DFS Action Hot & Heavy in U.S. States
Daily fantasy sports, once thought to be the next online gambling bonanza, continues to hit rough spots across the U.S. as legalization bills in various state legislatures are considered.
After hours of debate, the Alabama House of Representatives recently voted 43-38 on a bill to allow fantasy sports betting. Last year state Attorney General Luther Strange issued cease-and-desist orders to DFS companies FanDuel and DraftKings, claiming DFS betting was illegal gambling since it was based on luck, not skill. But supporters of the measure said DFS contests are based on skill and knowledge of sports players.
The bill, which now moves to the Senate, would regulate fantasy sports contests and tax a portion of the operator’s profits.
DFS betting, however, is a no-go in Iowa this session, despite the early optimism of the bill’s sponsor, state Rep. Matt Windschitl. He said opponents determined DFS to be an expansion of gambling in the state. The bill would have authorized the state Racing and Gaming Commission to license and regulate DFS operators, which would pay a 7.5 percent revenue tax directed toward state infrastructure needs. A similar DFS bill failed in Iowa last year.
The Mississippi legislature this year updated a 2016 law and making DFS permanent and Arkansas also approved the online betting sites. Currently 11 states have passed laws legalizing fantasy sports–nine since the start of 2016. Florida, Texas and Illinois still are considering measures legalizing DFS.
Meanwhile, in the year interim since the Massachusetts legislature temporarily legalized daily fantasy sports and created an ad hoc commission to study it and other internet gaming and propose legislation this summer, the DFS industry has experienced a dramatic contraction.
About two-thirds of the existing companies at that time have ceased to exist, or gone in different directions or merged with the competition. That was reported recently by the Fantasy Sports Trade Association.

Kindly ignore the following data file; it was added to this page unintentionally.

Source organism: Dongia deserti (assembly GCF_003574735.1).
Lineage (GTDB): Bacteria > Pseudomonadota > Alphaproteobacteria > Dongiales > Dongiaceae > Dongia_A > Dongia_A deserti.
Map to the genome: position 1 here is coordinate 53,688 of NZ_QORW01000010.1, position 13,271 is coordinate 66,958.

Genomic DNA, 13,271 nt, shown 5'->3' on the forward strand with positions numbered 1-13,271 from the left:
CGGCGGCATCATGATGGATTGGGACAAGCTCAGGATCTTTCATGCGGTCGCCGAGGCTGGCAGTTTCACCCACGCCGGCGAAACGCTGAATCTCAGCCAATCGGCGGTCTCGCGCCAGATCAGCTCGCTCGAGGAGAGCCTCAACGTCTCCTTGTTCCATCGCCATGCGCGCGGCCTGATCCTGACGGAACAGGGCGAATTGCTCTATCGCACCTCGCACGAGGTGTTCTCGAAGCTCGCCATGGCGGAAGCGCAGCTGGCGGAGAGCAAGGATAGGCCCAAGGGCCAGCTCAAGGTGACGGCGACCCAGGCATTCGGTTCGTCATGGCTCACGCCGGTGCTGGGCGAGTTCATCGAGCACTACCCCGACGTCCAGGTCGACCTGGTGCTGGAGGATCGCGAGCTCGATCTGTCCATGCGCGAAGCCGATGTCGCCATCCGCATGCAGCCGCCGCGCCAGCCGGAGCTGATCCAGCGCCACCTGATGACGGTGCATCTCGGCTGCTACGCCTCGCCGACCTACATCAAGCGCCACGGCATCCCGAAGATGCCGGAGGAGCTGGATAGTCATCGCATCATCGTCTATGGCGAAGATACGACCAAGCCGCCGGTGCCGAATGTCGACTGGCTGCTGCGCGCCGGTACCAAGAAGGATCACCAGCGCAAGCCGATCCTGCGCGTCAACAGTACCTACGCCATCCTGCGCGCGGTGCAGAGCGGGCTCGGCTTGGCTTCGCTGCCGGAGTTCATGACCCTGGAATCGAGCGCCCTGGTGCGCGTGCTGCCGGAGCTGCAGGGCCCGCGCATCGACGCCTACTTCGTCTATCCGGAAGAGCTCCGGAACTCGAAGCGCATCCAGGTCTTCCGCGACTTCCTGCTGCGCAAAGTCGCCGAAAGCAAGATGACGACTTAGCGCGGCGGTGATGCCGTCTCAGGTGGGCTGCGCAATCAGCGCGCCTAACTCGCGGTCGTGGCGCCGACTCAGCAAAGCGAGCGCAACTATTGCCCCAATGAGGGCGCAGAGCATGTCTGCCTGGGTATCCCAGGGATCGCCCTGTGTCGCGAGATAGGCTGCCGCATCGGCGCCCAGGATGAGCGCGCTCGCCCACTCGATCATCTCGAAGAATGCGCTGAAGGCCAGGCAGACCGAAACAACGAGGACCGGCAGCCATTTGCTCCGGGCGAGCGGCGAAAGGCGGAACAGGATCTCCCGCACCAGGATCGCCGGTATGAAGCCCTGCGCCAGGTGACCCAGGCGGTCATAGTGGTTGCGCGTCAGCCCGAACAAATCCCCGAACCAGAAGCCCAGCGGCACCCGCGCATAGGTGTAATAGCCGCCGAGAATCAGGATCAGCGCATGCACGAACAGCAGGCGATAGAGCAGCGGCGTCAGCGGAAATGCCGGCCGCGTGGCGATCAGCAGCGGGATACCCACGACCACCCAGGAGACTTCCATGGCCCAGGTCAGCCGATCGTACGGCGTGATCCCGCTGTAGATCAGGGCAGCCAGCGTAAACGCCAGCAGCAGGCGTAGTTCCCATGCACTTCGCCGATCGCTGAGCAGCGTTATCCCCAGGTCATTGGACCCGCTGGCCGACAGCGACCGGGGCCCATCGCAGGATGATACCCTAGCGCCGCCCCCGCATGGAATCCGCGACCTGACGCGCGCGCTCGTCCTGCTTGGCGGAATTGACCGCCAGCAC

The biggest example is the proposed merger between DraftKings and FanDuel, the largest DFS companies. The FTC is reviewing the proposal. Fantasy Aces, FantasyHub and FantasyUp closed up shop, leaving many players owed money.
Of the 118 companies that existed in 2016, 81 no longer offer the contests. Some companies were challenged in court, and such chaos made investors shy away. New companies are still starting up, however.
Companies that didn’t have a distinct brand tended to fade away, according to Daniel Barbarisi, author of Dueling With Kings, a study of the industry.
He wrote: “Everyone thought DFS was the next gold rush. It couldn’t sustain that level of speculative growth, especially from small operators. Now that the barrier to entry is higher, I’m not surprised at all to see many of them falling by the wayside.”
Besides Massachusetts, 10 other states have addressed DFS in one way or the other.
A spokesman for DraftKings and FanDuel argues that the more states that pass laws regulating DFS, the more examples states will have to show how the industry functions under a regulatory umbrella.